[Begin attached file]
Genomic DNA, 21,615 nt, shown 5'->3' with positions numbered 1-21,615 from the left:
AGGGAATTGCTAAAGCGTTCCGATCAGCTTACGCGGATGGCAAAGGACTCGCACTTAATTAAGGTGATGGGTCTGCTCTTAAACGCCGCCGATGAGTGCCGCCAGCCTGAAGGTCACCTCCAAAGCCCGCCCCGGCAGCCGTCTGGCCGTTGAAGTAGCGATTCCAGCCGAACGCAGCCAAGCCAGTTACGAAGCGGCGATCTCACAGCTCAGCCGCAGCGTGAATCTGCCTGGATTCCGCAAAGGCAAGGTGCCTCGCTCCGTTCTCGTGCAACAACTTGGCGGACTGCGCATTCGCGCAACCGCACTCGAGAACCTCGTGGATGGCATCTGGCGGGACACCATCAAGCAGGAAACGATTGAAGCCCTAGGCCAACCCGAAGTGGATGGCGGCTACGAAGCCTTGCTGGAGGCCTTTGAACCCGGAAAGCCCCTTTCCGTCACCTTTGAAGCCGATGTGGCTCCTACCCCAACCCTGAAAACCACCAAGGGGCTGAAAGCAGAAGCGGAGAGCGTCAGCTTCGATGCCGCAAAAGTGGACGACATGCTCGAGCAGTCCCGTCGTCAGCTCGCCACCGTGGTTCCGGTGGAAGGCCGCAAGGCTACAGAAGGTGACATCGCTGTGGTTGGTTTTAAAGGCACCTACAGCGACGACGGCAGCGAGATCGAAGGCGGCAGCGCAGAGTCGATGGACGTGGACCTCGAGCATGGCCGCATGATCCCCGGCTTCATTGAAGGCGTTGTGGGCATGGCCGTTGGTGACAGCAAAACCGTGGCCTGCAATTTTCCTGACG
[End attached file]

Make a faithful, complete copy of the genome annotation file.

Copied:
Genomic DNA, 21,615 nt, shown 5'->3' with positions numbered 1-21,615 from the left:
AGGGAATTGCTAAAGCGTTCCGATCAGCTTACGCGGATGGCAAAGGACTCGCACTTAATTAAGGTGATGGGTCTGCTCTTAAACGCCGCCGATGAGTGCCGCCAGCCTGAAGGTCACCTCCAAAGCCCGCCCCGGCAGCCGTCTGGCCGTTGAAGTAGCGATTCCAGCCGAACGCAGCCAAGCCAGTTACGAAGCGGCGATCTCACAGCTCAGCCGCAGCGTGAATCTGCCTGGATTCCGCAAAGGCAAGGTGCCTCGCTCCGTTCTCGTGCAACAACTTGGCGGACTGCGCATTCGCGCAACCGCACTCGAGAACCTCGTGGATGGCATCTGGCGGGACACCATCAAGCAGGAAACGATTGAAGCCCTAGGCCAACCCGAAGTGGATGGCGGCTACGAAGCCTTGCTGGAGGCCTTTGAACCCGGAAAGCCCCTTTCCGTCACCTTTGAAGCCGATGTGGCTCCTACCCCAACCCTGAAAACCACCAAGGGGCTGAAAGCAGAAGCGGAGAGCGTCAGCTTCGATGCCGCAAAAGTGGACGACATGCTCGAGCAGTCCCGTCGTCAGCTCGCCACCGTGGTTCCGGTGGAAGGCCGCAAGGCTACAGAAGGTGACATCGCTGTGGTTGGTTTTAAAGGCACCTACAGCGACGACGGCAGCGAGATCGAAGGCGGCAGCGCAGAGTCGATGGACGTGGACCTCGAGCATGGCCGCATGATCCCCGGCTTCATTGAAGGCGTTGTGGGCATGGCCGTTGGTGACAGCAAAACCGTGGCCTGCAATTTTCCTGACG